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utf8 and emacs text/string multibyte representation

From: Stephen J. Turnbull
Subject: utf8 and emacs text/string multibyte representation
Date: Thu, 30 Oct 2014 12:08:33 +0900

Camm Maguire writes:

 > Greetings!  I've recently been considering supporting unicode in gcl by
 > representing strings internally in utf8.  It appears that emacs does the
 > same or similar.  Apart from the obvious memory footprint benefits,

If you need to *edit* large strings at arbitrary positions with high
performance, the memory footprint benefits are reduced by the need to
cache char position vs. memory position.  If you're on a 64-bit
architecture, those cache entries chew up memory 16 bytes at a time.

I think Emacs does a much better job of handling the position cache
than XEmacs does, so you're asking in the right place.  Just be aware
that it's possible to do it poorly. :-)

 > Yet setting string elements can trigger reallocations/memmove
 > operations.  While these can be aggregated over the setting of
 > multiple elements, operations like nreverse look ridiculous if left
 > in terms of calls to aref and aset.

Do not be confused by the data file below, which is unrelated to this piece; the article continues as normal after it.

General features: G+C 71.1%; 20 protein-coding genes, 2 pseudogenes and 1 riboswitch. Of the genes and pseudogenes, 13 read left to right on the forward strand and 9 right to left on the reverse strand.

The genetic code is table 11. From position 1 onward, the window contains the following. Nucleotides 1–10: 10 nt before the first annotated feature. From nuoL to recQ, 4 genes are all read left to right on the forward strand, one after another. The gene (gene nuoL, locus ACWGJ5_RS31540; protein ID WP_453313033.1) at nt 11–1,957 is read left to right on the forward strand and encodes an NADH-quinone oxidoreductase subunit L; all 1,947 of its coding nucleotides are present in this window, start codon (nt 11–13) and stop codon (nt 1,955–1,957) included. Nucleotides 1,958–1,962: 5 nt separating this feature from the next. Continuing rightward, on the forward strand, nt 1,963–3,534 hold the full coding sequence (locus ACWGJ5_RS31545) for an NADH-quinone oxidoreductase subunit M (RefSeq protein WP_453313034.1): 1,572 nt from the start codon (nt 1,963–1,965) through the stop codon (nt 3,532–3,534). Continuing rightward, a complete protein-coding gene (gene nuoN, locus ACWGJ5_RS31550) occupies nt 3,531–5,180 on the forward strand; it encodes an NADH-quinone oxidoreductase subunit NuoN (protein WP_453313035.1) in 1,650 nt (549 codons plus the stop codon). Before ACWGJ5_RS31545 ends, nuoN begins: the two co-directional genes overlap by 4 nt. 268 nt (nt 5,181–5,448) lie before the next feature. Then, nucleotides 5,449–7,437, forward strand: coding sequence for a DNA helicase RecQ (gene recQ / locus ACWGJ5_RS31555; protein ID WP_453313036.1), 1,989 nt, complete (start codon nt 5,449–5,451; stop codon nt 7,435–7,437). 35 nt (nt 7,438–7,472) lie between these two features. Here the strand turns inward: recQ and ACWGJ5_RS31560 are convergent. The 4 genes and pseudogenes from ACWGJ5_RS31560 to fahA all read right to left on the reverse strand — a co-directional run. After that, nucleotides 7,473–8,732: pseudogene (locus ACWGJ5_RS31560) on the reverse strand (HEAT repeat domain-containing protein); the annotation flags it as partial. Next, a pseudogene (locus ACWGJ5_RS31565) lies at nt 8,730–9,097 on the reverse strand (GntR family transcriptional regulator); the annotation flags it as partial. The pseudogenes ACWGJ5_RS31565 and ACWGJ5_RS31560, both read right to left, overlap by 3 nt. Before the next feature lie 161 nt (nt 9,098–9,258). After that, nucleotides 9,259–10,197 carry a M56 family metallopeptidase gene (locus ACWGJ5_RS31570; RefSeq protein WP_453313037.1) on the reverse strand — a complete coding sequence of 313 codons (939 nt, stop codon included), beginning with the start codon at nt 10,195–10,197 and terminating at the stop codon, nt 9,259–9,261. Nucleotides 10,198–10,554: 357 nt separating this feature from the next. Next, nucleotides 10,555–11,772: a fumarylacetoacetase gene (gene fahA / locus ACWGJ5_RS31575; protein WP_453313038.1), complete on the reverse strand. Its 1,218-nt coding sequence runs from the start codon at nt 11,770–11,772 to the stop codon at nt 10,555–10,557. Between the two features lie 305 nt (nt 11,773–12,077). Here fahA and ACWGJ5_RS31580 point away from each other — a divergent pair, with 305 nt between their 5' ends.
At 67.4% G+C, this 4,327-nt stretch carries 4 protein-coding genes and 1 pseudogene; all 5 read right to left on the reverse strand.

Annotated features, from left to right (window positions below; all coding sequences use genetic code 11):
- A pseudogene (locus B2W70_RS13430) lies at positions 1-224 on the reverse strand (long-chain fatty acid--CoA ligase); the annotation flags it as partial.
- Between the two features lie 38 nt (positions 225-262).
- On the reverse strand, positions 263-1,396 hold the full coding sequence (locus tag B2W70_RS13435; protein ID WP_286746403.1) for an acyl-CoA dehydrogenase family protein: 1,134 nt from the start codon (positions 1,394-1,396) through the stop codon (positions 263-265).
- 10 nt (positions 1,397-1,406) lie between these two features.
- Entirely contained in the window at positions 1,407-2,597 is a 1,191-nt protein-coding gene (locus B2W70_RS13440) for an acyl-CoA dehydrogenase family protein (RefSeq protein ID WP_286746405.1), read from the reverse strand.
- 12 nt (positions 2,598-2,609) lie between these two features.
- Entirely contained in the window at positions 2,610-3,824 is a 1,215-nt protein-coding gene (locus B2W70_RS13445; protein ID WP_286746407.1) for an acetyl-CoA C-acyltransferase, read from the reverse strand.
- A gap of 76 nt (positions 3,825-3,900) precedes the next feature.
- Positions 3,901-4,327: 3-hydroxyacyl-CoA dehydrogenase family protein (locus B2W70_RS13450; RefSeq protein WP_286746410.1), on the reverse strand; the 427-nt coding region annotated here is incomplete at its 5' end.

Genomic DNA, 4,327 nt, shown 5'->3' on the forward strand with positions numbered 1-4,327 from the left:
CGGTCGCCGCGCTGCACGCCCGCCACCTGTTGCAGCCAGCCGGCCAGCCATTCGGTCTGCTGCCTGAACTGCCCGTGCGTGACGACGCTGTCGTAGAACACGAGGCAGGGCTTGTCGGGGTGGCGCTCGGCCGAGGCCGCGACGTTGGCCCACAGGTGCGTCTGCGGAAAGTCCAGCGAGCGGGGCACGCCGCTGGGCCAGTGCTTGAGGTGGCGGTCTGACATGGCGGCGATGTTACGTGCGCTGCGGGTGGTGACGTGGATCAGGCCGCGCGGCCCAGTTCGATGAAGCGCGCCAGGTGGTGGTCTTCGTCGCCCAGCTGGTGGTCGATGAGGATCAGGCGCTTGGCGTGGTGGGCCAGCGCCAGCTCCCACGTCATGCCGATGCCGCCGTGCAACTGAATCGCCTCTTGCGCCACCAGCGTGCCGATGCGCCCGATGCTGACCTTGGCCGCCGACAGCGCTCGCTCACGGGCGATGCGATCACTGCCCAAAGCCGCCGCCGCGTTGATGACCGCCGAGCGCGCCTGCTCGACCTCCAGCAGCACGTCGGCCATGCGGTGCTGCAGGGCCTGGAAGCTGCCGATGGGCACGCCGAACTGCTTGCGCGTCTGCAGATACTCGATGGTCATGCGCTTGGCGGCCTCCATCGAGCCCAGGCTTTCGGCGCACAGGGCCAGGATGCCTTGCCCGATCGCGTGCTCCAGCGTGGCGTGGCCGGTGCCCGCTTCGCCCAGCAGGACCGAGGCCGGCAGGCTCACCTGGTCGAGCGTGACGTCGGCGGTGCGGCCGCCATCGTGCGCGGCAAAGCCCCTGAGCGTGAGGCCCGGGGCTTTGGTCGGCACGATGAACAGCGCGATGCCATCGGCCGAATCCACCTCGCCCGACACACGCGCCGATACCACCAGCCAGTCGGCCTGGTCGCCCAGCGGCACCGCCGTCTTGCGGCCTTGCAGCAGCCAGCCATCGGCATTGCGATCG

How many of those operations are there, though?  At worst, nreverse
requires a few bytes of temporary storage to be implemented
efficiently.  If there are only a few of them, just implement them as

Note that Python has chosen to use a "just big enough for the data"
fixed-width representation, and AFAIK the Python-licensed code is
This strategy has the advantage that manipulating strings internally
is always an array operation, so Python code can be efficient
(enough); you don't need to reimplement such operations as primitives,
and there are no gotchas for user code where the user code looks like
it's operating on an array (efficient) but is actually moving large
chunks of memory around all the time.

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